A HOSPITALITY STORY

As the world faces it's worst refugee crisis...

Just about every time I go somewhere out of the country, I get a bunch of questions from family members asking me about where I’m going is safe. That becomes especially true whenever I visit a Middle Eastern or African country that is predominantly Muslim. I totally appreciate the concerns. If my impression of what places were like came entirely from news reports, I’d be concerned too. They tend to give you a good reason to never leave the house. But when the world starts looking it’s worst, I usually find that it’s a good time to take a trip. Traveling has always helped me to see that the world has some horrors, but it’s also full of some really awesome people.

The last time I was in a predominantly Muslim country was two years ago. I was visiting my cousin on assignment with the Peace Corps in Fez. It was in the middle of an extremely hot summer, right in the middle of Ramadan, and for whatever reason, we decided that would be a wonderful time to go hiking.

We got into a taxi, along with a friend of hers, and made it to a town with a really fun name to say: Ahermoumou.

From there we began our hike.

The landscape was brown and gray and mountainous, with the occasional green shrubbery spotting the ground. The three of us found a hiking trail and began walking along the edge of a canyon. The view was spectacular. Colorful yet hazy. It felt good to get away from a major city and see some of Morocco’s fascinating landscape. The best part was that there was a breeze out here, which was most needed on a day that could get as hot as 120º F.

We hiked for several miles and passed some Berber homes, simple in structure and warm. Most of them would have rams or goats or donkeys tied up in front of them. My cousin’s friend assured us that we were hiking towards an amazing lookout spot, but I wasn’t entirely convinced he knew where he was going.

My hunch ended up to be correct. When he finally admitted we were lost, he and my cousin went to go speak to a man who was feeding his donkey. I didn’t speak Arabic so I didn’t know for sure what was going on. The conversation went back and forth, and eventually he had his donkey roll over on its back to perform tricks for us. He started laughing.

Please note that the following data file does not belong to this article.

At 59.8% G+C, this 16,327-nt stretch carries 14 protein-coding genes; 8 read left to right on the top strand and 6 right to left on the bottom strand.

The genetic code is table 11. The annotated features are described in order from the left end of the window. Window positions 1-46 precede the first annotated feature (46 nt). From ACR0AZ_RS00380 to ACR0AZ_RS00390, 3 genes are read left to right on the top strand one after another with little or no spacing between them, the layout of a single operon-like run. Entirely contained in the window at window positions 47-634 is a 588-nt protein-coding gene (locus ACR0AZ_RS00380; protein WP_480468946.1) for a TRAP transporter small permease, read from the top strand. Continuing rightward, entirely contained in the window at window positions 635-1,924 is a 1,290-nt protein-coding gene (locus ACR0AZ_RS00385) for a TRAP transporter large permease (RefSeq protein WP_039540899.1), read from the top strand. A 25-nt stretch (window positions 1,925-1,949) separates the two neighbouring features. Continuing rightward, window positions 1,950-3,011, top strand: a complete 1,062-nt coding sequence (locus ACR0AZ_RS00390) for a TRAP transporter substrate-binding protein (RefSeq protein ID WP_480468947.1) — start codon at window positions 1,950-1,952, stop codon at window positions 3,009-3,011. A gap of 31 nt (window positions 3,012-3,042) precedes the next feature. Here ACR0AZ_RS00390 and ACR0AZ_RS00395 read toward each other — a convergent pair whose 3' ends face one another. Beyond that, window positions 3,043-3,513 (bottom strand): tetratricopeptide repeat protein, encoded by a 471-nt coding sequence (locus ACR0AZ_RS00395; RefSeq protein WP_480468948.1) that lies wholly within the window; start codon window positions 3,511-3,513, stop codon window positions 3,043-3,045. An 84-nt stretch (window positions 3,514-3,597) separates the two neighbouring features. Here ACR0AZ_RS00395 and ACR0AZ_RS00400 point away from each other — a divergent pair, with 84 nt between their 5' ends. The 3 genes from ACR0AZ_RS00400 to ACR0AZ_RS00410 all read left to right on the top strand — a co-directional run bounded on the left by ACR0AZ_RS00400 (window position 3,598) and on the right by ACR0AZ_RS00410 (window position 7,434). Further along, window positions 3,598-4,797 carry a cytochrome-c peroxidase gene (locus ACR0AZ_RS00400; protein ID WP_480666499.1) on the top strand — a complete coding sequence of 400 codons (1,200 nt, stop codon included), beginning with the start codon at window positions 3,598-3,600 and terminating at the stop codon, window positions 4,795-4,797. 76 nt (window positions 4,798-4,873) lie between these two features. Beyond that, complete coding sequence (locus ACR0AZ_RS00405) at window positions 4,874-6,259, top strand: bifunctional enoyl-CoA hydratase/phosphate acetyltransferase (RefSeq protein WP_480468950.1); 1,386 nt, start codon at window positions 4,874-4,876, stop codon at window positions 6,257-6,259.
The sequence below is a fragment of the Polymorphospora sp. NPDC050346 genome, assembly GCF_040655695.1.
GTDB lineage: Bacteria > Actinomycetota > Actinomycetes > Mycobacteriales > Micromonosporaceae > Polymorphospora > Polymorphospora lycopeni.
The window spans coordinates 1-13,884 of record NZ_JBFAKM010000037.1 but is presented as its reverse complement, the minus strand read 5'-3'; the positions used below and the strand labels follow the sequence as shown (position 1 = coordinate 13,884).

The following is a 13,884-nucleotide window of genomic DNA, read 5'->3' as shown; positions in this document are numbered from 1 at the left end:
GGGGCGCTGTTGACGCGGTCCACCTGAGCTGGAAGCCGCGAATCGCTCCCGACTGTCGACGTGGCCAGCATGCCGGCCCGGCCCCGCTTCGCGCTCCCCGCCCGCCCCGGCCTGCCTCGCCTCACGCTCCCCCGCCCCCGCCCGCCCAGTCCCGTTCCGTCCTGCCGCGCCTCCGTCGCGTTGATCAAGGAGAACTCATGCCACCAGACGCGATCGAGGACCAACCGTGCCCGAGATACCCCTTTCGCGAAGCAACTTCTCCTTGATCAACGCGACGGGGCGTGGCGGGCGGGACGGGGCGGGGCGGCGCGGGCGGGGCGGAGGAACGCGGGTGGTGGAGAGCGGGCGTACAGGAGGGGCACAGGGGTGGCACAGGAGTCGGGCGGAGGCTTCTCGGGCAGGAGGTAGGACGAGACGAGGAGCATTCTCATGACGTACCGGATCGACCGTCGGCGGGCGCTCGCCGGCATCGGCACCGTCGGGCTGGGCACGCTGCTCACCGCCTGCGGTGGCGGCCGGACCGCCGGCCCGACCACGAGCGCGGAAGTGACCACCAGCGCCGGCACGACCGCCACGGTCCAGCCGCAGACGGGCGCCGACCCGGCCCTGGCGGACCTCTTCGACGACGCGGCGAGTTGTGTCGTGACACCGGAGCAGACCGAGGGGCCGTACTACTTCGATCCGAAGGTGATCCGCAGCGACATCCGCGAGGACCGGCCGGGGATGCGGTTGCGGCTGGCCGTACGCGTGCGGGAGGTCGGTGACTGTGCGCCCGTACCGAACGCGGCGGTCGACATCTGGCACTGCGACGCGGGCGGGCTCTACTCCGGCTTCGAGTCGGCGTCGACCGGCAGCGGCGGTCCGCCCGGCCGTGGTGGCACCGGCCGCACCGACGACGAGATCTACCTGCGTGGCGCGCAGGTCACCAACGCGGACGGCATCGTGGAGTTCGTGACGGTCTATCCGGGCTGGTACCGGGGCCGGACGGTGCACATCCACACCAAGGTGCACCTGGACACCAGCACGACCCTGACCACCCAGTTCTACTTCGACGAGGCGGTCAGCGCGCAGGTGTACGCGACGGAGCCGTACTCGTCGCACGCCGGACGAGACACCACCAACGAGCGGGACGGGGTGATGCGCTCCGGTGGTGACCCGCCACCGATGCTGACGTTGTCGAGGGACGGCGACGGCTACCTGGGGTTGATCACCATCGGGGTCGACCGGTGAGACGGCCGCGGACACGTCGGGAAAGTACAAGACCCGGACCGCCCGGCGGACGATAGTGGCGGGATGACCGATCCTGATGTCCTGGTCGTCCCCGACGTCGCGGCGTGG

My cousin informed me that he was trying to invite us over to his house. They tried to get out of it by saying it would be dark by the time they’d get done, that they really needed to get back to Ahermoumou by night. She said she thought they reached a compromise, he would take them to a village with a straight path to the viewpoint.

He walked us into a village, and pointed out the important parts. A small food stand. The mosque. Suddenly it became clear to us that he wasn’t taking us to the path, and he wasn’t keeping to his end of the deal the way my cousin explained it. He was taking us to his house.

He had us take a seat on his roof, and told us story after story.

“Do you want something to eat?” he asked us.

We looked at each other and agreed to decline his offer. It was Ramadan, and he and his family wouldn’t be eating until the sun went down. We knew his belly was probably at it’s emptiest right now, and we didn’t want to be eating in front of him after fasting all day.

We declined and again he didn’t listen. He went downstairs and reemerged with some avocado juice and pastries.

He somehow really hit it off with my cousin’s friend. As the time went on he told us about all his kids and family.

Eventually the sun went down. He brought us downstairs and had us sit with him as honored guests at the family table. His wife and sons were there, as were his sons’ wives and grandchildren. It was quite a crowd. Everybody was fascinated by our presence, talking to us and asking us questions. The kids made themselves available to play with us. I couldn’t understand a word they were saying but somehow, we managed to communicate.

We were in a middle-income country, out in a rural area, yet they served us a full on feast. Harisa, Moroccan corned beef, and shaksouka. Baguettes and cheese and fruit were passed around. More of that milky avocado juice went around too, and that was my favorite.

As I sat and ate and laughed along with everybody else, I kept thinking of what an incredible experience of hospitality I’d just been given. We weren’t just strangers, we were full on foreigners. We could’ve been dangerous, for all they knew. I couldn’t speak Arabic at all, and yet they spared nothing giving us an extravagant and intimate evening around a table.

This was far from my only experience with radical hospitality, but it definitely was one of the more memorable encounters. It was this sort of experience that instilled in me a resolve to offer that same sort of hospitality to others whenever given the chance.

When I say that I’m resolved to extend hospitality towards others whenever given the chance, that’s led me towards caring for certain groups in particular… this includes refugees.

I’ve had the opportunity to befriend several refugees, and let me tell you, they are some of the most amazing people you could meet.

They’ve also overcome some pretty horrific things. These are some of their stories in their own words: